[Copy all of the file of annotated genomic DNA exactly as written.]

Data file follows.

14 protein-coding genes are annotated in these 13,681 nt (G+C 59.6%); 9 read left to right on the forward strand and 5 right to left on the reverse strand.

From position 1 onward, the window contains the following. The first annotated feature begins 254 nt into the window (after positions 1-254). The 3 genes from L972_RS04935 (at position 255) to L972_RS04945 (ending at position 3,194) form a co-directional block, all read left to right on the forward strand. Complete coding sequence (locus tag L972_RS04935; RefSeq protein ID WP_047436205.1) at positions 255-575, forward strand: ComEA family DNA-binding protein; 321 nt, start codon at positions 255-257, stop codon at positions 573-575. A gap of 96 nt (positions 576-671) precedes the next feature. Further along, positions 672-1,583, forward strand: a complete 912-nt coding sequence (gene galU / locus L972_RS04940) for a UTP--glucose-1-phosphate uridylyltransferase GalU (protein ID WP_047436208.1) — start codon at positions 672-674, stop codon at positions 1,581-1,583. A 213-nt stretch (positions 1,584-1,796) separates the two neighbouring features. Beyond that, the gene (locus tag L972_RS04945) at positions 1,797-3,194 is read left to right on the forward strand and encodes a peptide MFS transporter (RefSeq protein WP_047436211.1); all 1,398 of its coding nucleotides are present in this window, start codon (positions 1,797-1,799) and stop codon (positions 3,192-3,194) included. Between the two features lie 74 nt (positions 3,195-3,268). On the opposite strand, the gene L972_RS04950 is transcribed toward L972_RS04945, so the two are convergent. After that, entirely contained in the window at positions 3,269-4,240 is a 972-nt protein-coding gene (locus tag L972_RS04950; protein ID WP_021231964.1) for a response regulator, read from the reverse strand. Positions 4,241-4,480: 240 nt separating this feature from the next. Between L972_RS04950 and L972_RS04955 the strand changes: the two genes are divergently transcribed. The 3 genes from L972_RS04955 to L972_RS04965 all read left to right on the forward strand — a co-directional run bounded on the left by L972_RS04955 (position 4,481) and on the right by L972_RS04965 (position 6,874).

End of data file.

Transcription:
14 protein-coding genes are annotated in these 13,681 nt (G+C 59.6%); 9 read left to right on the forward strand and 5 right to left on the reverse strand.

From position 1 onward, the window contains the following. The first annotated feature begins 254 nt into the window (after positions 1-254). The 3 genes from L972_RS04935 (at position 255) to L972_RS04945 (ending at position 3,194) form a co-directional block, all read left to right on the forward strand. Complete coding sequence (locus tag L972_RS04935; RefSeq protein ID WP_047436205.1) at positions 255-575, forward strand: ComEA family DNA-binding protein; 321 nt, start codon at positions 255-257, stop codon at positions 573-575. A gap of 96 nt (positions 576-671) precedes the next feature. Further along, positions 672-1,583, forward strand: a complete 912-nt coding sequence (gene galU / locus L972_RS04940) for a UTP--glucose-1-phosphate uridylyltransferase GalU (protein ID WP_047436208.1) — start codon at positions 672-674, stop codon at positions 1,581-1,583. A 213-nt stretch (positions 1,584-1,796) separates the two neighbouring features. Beyond that, the gene (locus tag L972_RS04945) at positions 1,797-3,194 is read left to right on the forward strand and encodes a peptide MFS transporter (RefSeq protein WP_047436211.1); all 1,398 of its coding nucleotides are present in this window, start codon (positions 1,797-1,799) and stop codon (positions 3,192-3,194) included. Between the two features lie 74 nt (positions 3,195-3,268). On the opposite strand, the gene L972_RS04950 is transcribed toward L972_RS04945, so the two are convergent. After that, entirely contained in the window at positions 3,269-4,240 is a 972-nt protein-coding gene (locus tag L972_RS04950; protein ID WP_021231964.1) for a response regulator, read from the reverse strand. Positions 4,241-4,480: 240 nt separating this feature from the next. Between L972_RS04950 and L972_RS04955 the strand changes: the two genes are divergently transcribed. The 3 genes from L972_RS04955 to L972_RS04965 all read left to right on the forward strand — a co-directional run bounded on the left by L972_RS04955 (position 4,481) and on the right by L972_RS04965 (position 6,874).